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Article

Claude Laroche

(b Paris, Nov 9, 1812; d Chatou, Aug 2, 1884).

French architect and restorer. He was the son of a Neo-classical architect of the same name (1783–1868), who was a pupil of Charles Percier and architect to the département of Charente. The younger Paul Abadie began studying architecture in 1832 by joining the atelier of Achille Leclère and then entered the Ecole des Beaux-Arts in 1835. While he was following this classical training, he participated in the rediscovery of the Middle Ages by going on archaeological trips and then, from 1844, in his capacity as attaché to the Commission des Monuments Historiques. He undertook his first restoration work at Notre-Dame de Paris, under the direction of Jean-Baptiste-Antoine Lassus and Viollet-le-Duc. Abadie was appointed deputy inspector at Notre-Dame in 1845, and in 1848, when the department responsible for diocesan buildings was created, he was appointed architect to the dioceses of Périgueux, Angoulême and Cahors. He subsequently completed about 40 restoration projects, mainly on Romanesque churches in Charente, in the Dordogne and the Gironde, and as a diocesan architect he was put in charge of two large cathedrals in his district: St Pierre d’Angoulême and St Front de Périgueux. In the former he undertook a huge programme of ‘completion’, returning to a stylistic unity that was in line with current episcopal policy (...

Article

Isabelle Denis

[Abel, Alexandre-Denis]

(b Douai, Jan 30, 1785; d Paris, Sept 28, 1861).

French painter. He was the natural son of Alexandre de Pujol de Mortry, a nobleman and provost of Valenciennes, but did not use his father’s name until after 1814. He trained first at the Académie de Valenciennes (1799–1803), then at the Ecole des Beaux-Arts, Paris, and in the studio of Jacques-Louis David. At the end of 1805 it seemed he would have to end his apprenticeship for lack of money but David let him continue free of charge, so impressed had he been by Philopoemen… Splitting Wood (1806; ex-Delobel priv. col., Valenciennes). The astonishing Self-portrait (Valenciennes, Mus. B.-A.), showing the artist as the very image of a romantic hero, dates from this period.

From 1808 Abel exhibited history paintings at the Salon, making his living, however, by painting shop signs. In 1811 he won the prestigious Prix de Rome and his father subsequently permitted him to adopt his name. Thus from ...

Article

Jens Peter Munk

(b Copenhagen, Sept 11, 1743; d Frederiksdal, Copenhagen, June 4, 1809).

Danish painter, designer and architect. His paintings reveal both Neo-classical and Romantic interests and include history paintings as well as literary and mythological works. The variety of his subject-matter reflects his wide learning, a feature further evidenced by the broad range of his creative output. In addition to painting, he produced decorative work, sculpture and furniture designs, as well as being engaged as an architect. Successfully combining both intellectual and imaginative powers, he came to be fully appreciated only in the 1980s.

He studied at the Kongelige Danske Kunstakademi in Copenhagen (1764–72), and in 1767 he assisted Johan Edvard Mandelberg (1730–86) in painting the domed hall of the Fredensborg Slot with scenes from the Homeric epic the Iliad. In 1772 he was granted a five-year travelling scholarship from the Kunstakademi to study in Rome. During his Roman sojourn he extensively copied works of art from the period of antiquity up to that of the Carracci family. His friendships with the Danish painter Jens Juel, the Swedish sculptor Johan Tobias Sergel and the Swiss painter Johann Heinrich Fuseli placed him among artists who were in the mainstream of a widespread upheaval in European art. In these years Abildgaard developed both Neo-classical and Romantic tastes; his masterpiece of the period is ...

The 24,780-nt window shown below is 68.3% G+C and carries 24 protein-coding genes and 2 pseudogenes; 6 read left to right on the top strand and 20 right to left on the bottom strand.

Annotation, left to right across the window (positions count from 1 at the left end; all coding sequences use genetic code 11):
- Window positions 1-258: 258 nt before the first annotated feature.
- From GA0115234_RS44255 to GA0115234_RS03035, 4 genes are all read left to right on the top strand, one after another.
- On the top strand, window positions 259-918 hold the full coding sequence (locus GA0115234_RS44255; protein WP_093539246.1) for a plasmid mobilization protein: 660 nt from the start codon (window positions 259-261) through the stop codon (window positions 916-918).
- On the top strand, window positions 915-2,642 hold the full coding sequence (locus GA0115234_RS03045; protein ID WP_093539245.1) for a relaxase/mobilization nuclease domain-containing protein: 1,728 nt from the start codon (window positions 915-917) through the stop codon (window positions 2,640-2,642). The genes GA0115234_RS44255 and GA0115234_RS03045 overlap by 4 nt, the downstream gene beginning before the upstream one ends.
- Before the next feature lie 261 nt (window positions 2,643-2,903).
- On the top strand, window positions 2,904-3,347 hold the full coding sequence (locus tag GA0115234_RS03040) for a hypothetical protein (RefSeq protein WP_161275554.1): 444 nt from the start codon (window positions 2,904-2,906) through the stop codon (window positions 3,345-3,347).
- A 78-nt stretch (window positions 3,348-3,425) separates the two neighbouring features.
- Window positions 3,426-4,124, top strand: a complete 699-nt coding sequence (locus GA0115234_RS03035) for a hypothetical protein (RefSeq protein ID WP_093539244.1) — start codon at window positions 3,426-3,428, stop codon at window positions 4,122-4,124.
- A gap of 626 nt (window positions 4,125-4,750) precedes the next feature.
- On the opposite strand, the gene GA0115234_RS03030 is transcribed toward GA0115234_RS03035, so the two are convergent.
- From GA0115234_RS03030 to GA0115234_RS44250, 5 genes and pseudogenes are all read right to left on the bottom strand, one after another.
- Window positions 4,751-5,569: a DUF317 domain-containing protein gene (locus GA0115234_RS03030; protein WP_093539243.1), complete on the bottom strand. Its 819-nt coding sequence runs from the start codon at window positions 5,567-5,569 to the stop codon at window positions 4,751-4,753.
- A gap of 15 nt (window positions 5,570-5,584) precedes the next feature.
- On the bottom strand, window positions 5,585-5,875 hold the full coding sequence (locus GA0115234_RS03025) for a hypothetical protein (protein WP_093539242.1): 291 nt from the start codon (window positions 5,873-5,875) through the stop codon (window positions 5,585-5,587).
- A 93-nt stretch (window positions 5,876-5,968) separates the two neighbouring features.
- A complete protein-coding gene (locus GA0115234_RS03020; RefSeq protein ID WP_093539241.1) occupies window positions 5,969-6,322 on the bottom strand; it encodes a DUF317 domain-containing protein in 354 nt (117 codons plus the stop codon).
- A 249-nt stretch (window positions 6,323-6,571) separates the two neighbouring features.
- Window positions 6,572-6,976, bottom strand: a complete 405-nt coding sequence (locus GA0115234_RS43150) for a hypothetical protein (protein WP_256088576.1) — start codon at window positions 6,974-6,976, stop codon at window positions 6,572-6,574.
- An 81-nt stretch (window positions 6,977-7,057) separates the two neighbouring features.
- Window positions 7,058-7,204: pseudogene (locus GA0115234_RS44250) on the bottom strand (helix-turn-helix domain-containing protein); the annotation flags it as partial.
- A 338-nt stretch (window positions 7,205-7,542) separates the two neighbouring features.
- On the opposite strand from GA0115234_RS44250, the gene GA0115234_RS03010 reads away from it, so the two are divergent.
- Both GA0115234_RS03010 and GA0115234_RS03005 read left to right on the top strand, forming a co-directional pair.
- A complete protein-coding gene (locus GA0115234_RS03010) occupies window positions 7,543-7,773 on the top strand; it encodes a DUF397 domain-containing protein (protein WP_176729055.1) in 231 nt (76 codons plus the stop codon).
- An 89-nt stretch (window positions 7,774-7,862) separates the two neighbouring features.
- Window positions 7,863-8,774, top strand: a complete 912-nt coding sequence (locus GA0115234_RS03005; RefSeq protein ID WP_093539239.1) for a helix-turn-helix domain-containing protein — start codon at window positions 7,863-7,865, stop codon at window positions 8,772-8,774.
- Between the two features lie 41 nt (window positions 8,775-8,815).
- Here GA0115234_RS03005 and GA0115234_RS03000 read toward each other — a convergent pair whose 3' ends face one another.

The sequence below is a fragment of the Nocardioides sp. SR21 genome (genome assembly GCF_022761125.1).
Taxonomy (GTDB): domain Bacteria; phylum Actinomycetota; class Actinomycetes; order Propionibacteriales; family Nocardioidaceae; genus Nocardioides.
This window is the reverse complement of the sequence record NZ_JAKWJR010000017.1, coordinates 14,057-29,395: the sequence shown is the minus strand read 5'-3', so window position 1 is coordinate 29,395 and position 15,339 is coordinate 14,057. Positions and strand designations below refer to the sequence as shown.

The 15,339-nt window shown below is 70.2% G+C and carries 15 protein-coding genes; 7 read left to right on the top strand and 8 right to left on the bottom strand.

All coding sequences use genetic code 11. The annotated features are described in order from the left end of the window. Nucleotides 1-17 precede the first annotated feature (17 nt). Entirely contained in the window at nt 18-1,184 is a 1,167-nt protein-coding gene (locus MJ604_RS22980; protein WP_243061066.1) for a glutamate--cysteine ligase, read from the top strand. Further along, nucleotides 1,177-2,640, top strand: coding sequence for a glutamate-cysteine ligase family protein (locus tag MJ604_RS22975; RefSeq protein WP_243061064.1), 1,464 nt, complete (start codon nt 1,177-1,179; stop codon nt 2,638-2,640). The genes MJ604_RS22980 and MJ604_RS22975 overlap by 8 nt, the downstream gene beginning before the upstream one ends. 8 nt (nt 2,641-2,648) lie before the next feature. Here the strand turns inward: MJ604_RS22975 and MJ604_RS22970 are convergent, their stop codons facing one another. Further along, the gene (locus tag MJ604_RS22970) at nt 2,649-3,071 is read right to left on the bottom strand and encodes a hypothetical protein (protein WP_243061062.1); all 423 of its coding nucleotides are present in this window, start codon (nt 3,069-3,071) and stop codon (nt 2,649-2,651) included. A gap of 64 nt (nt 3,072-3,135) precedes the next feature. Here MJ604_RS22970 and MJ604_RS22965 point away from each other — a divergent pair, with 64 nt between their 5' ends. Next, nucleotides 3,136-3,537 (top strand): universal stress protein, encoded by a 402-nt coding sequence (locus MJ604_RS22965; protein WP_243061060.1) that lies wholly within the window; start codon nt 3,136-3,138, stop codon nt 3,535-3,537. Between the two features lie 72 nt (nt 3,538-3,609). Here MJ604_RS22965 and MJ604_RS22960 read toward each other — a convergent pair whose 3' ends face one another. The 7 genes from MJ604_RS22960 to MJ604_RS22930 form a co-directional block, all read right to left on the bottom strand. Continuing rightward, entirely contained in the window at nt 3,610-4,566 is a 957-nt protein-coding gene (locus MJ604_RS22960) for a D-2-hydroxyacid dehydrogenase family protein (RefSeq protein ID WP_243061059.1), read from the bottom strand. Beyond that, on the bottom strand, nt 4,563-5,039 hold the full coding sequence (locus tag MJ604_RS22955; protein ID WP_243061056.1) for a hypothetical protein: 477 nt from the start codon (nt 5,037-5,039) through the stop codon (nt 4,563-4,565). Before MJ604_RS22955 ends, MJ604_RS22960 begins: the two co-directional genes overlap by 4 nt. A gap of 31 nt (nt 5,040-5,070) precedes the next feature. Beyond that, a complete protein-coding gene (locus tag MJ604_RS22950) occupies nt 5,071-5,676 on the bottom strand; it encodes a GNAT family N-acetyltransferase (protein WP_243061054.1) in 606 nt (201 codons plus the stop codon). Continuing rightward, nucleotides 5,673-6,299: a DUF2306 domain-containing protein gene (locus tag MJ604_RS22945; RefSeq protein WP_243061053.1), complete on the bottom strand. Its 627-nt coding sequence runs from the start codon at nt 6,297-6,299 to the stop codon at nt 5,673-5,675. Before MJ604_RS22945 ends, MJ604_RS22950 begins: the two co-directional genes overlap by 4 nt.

Article

Juan Nicolau

(b Tarazona, 1741; d Madrid, 1816).

Spanish sculptor. He was trained in Saragossa with José Ramirez. In 1765 he went to Rome, where he won a scholarship from the Spanish Academia de Bellas Artes and was appointed Director of the Accademia di S Luca, Rome. Adán’s early work became known in Spain through the drawings and sculptures he sent from Rome, the finest being a Lamentation. He returned to Spain in 1776 and worked in Lérida, Granada and Jaen, finally settling in Madrid in 1786. In 1793 he was appointed court sculptor (Escultor de Cámara) by Charles IV (reg 1788–1808). He made many carvings in wood, such as a St Joseph and a Virgin of the Sorrows, for churches in Madrid. Other characteristic works are the portrait busts of leading contemporary figures such as Manuel Godoy, the Prince de la Paz, and José Monino, the Conde de Floridablanca. The busts of Charles IV and Queen Maria Luisa...

Article

Carlos Cid Priego

(b Logroño, Dec 26, 1759; d Madrid, 1842).

Spanish sculptor and ceramicist. He moved to Madrid at an early age and was apprenticed to the French sculptor Robert Michel (i), who was employed at the court. He won first prize in a competition at the Real Academia de Bellas Artes, and organized the royal workshop for the carving of precious stones, where he executed two magnificent cameo portraits of Charles IV and Queen Maria Luisa (c. 1796; Madrid, Pal. Real). He was a leading sculptor in the Buen Retiro porcelain factory, for which he produced a large amount of work. In 1797 he entered the Real Academia de Bellas Artes and was promoted until he was finally appointed Director-general in 1821. He was also appointed Honorary Chamber Sculptor to Charles IV. His successful career made him an influential figure in Spanish art. He was one of the leading exponents of Neo-classical sculpture, producing works that were technically accomplished although stylistically rather cold. He executed a large amount of work between ...